Interactions between extracellular stimuli and excitation waves in an atrial reentrant loop.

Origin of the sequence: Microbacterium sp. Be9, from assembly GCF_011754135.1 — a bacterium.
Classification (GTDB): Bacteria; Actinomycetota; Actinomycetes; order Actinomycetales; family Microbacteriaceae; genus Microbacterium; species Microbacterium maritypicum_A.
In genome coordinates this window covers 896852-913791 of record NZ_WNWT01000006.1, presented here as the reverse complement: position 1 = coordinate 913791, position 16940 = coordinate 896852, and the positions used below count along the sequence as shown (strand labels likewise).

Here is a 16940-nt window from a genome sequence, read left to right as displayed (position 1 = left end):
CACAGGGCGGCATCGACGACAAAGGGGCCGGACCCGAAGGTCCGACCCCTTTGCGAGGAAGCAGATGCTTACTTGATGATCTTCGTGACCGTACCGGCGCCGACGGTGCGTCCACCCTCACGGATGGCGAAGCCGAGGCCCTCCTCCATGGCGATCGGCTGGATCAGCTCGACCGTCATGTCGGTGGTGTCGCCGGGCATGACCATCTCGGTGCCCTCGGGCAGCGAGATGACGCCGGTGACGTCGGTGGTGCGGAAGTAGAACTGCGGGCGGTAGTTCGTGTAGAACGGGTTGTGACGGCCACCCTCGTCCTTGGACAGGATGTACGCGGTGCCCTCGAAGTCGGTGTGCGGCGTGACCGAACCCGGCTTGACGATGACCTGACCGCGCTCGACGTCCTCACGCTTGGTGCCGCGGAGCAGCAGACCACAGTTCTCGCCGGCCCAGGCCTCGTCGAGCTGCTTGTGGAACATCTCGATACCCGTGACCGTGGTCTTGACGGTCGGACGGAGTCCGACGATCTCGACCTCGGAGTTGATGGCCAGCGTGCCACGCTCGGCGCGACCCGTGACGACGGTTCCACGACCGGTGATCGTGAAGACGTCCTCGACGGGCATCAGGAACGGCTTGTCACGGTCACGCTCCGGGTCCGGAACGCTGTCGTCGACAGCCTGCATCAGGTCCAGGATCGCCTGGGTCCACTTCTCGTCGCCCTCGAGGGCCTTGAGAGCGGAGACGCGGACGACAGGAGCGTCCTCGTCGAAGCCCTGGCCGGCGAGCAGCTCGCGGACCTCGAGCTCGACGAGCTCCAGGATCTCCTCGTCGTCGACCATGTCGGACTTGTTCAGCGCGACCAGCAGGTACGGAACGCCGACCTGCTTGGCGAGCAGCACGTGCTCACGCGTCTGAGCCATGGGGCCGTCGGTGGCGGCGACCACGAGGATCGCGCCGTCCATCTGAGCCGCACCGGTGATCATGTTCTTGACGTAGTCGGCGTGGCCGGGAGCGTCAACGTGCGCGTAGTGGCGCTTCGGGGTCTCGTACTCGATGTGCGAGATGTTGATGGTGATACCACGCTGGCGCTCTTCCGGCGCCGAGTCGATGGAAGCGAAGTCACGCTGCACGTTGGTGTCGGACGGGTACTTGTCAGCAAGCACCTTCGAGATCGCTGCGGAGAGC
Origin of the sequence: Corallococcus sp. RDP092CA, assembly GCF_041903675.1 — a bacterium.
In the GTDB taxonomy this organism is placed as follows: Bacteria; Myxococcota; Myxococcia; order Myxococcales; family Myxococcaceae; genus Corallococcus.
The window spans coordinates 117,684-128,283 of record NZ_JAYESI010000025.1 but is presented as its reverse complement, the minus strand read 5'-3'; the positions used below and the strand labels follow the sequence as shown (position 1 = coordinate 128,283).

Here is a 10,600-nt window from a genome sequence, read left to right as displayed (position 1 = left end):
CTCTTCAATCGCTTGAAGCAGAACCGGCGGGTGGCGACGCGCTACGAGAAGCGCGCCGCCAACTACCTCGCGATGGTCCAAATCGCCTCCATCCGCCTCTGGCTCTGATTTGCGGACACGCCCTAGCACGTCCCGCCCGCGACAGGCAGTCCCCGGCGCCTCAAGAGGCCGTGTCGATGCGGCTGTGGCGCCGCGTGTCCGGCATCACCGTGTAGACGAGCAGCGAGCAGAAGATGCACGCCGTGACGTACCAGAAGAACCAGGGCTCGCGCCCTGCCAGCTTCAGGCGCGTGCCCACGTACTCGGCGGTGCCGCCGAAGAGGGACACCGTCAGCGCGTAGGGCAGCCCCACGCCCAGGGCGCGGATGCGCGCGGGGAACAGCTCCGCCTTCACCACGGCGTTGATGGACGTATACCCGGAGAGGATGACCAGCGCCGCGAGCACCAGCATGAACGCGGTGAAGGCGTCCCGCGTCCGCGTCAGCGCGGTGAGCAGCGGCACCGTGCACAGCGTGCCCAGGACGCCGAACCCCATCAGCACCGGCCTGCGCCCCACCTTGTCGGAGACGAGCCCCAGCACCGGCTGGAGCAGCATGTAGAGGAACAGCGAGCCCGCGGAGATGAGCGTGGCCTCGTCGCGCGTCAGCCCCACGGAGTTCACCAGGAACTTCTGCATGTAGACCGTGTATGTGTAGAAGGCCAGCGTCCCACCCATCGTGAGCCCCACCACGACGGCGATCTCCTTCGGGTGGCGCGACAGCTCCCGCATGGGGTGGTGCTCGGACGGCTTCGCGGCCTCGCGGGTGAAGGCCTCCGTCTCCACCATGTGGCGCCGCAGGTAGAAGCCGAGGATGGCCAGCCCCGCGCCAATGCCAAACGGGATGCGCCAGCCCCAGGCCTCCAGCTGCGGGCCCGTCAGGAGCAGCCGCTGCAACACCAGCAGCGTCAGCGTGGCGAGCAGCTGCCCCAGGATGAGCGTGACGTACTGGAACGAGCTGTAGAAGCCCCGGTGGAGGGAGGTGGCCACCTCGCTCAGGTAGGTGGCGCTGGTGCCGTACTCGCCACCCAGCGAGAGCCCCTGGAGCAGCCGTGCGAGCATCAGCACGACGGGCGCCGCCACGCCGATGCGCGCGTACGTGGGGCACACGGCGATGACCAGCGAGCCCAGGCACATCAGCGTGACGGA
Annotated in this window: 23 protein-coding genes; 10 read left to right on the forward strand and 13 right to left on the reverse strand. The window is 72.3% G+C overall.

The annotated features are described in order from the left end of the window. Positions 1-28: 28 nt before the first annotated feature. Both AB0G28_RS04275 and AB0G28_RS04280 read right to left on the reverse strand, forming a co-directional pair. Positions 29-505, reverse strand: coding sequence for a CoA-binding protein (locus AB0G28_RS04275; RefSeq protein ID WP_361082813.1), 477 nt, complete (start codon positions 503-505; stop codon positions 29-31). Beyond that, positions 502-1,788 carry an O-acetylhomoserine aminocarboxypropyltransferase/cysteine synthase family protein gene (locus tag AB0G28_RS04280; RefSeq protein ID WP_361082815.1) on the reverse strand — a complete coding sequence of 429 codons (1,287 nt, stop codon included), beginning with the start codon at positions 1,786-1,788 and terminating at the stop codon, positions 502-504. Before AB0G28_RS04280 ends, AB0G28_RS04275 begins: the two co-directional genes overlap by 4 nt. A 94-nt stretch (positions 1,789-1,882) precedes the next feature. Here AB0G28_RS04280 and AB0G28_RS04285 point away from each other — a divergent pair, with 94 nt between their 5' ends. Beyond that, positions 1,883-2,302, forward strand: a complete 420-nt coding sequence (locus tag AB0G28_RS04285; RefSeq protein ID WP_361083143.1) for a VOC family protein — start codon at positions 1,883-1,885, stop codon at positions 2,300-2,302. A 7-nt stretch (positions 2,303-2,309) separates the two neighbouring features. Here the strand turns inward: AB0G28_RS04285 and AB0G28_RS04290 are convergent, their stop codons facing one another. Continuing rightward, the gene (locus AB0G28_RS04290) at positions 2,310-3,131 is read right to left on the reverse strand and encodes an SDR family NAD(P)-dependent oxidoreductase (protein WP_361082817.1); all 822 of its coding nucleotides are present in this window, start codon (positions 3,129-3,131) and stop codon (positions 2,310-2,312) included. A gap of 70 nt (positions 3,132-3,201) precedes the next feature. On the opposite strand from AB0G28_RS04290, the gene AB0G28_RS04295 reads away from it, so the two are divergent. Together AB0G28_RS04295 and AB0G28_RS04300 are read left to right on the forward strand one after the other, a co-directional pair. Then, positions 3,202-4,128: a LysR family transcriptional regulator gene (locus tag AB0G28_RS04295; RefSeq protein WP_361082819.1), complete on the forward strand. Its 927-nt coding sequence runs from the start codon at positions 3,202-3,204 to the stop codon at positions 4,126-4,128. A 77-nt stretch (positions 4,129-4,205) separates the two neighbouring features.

UNLABELLED: Extracellular Stimuli in an Atrial Reentrant Loop. INTRODUCTION: The interactions between extracellular stimuli and excitation waves propagating in a reentrant loop are a complex function of stimulus parameters, structural properties, membrane state, and timing. Here the goal was a comprehensive understanding of the mechanisms and frequencies of the major interactions between the advancing excitation wave and a single extracellular stimulus, separated from issues of anatomic or geometric complexity. METHODS AND RESULTS: A modernized computer model of a thin ring of uniform tissue that included a pair of extracellular stimulus electrodes (anode/cathode) was used to model one-dimensional cardiac reentry. Questions and results included the following: (1) What are the major interactions between a stimulus and the reentrant propagation wave, and are they induced near the cathode or near the anode; and, for each interaction, what are the initiating amplitude range and timing interval? At the cathode, the well-known mechanism of retrograde excitation terminated reentry; changes in timing or amplitude produced double-wave reentry or phase reset. At the anode, termination occurred at different cells depending on stimulus amplitude. (2) Relatively how often did termination occur at the anode? For most stimulus amplitudes, termination occurred more often at the anode than at the cathode, although not always at the same cell. (3) With random timing, what is the probability of terminating reentry? Stimulation for 5 msec terminated reentry with a probability from 0% to approximately 10%, as a function of increasing stimulus amplitude. CONCLUSION: A single extracellular stimulus can initiate major changes in reentrant excitation via multiple mechanisms, even in a simple geometry. Termination of reentry, phase shifts, or double-wave reentry each occurs over well-defined ranges of stimulus amplitude and timing.
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